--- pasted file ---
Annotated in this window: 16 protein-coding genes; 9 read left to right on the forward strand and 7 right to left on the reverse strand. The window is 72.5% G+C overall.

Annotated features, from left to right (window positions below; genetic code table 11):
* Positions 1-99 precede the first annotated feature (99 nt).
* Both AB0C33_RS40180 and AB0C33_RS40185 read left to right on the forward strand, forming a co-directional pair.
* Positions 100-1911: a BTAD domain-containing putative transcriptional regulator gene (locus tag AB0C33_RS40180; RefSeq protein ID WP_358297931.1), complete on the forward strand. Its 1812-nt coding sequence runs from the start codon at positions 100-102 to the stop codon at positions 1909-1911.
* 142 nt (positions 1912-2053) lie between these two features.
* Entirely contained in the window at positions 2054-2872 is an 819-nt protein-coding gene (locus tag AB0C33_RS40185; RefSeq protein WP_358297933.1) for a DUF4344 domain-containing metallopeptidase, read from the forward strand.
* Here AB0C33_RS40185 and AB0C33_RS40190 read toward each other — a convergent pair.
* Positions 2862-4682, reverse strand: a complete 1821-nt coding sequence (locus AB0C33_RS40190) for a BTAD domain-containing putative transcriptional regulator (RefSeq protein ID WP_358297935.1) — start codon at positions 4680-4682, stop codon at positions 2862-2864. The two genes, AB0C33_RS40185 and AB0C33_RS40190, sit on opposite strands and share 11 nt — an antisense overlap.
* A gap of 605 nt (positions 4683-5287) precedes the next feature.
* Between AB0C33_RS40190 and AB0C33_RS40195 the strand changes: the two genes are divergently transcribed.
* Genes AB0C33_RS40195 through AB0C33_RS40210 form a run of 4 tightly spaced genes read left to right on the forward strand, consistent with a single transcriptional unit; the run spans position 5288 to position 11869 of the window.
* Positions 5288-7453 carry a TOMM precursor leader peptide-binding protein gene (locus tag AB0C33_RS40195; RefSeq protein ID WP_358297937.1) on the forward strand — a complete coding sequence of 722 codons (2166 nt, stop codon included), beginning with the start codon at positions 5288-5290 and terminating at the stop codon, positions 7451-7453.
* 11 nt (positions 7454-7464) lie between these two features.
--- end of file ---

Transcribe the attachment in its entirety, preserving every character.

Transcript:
Annotated in this window: 16 protein-coding genes; 9 read left to right on the forward strand and 7 right to left on the reverse strand. The window is 72.5% G+C overall.

Annotated features, from left to right (window positions below; genetic code table 11):
* Positions 1-99 precede the first annotated feature (99 nt).
* Both AB0C33_RS40180 and AB0C33_RS40185 read left to right on the forward strand, forming a co-directional pair.
* Positions 100-1911: a BTAD domain-containing putative transcriptional regulator gene (locus tag AB0C33_RS40180; RefSeq protein ID WP_358297931.1), complete on the forward strand. Its 1812-nt coding sequence runs from the start codon at positions 100-102 to the stop codon at positions 1909-1911.
* 142 nt (positions 1912-2053) lie between these two features.
* Entirely contained in the window at positions 2054-2872 is an 819-nt protein-coding gene (locus tag AB0C33_RS40185; RefSeq protein WP_358297933.1) for a DUF4344 domain-containing metallopeptidase, read from the forward strand.
* Here AB0C33_RS40185 and AB0C33_RS40190 read toward each other — a convergent pair.
* Positions 2862-4682, reverse strand: a complete 1821-nt coding sequence (locus AB0C33_RS40190) for a BTAD domain-containing putative transcriptional regulator (RefSeq protein ID WP_358297935.1) — start codon at positions 4680-4682, stop codon at positions 2862-2864. The two genes, AB0C33_RS40185 and AB0C33_RS40190, sit on opposite strands and share 11 nt — an antisense overlap.
* A gap of 605 nt (positions 4683-5287) precedes the next feature.
* Between AB0C33_RS40190 and AB0C33_RS40195 the strand changes: the two genes are divergently transcribed.
* Genes AB0C33_RS40195 through AB0C33_RS40210 form a run of 4 tightly spaced genes read left to right on the forward strand, consistent with a single transcriptional unit; the run spans position 5288 to position 11869 of the window.
* Positions 5288-7453 carry a TOMM precursor leader peptide-binding protein gene (locus tag AB0C33_RS40195; RefSeq protein ID WP_358297937.1) on the forward strand — a complete coding sequence of 722 codons (2166 nt, stop codon included), beginning with the start codon at positions 5288-5290 and terminating at the stop codon, positions 7451-7453.
* 11 nt (positions 7454-7464) lie between these two features.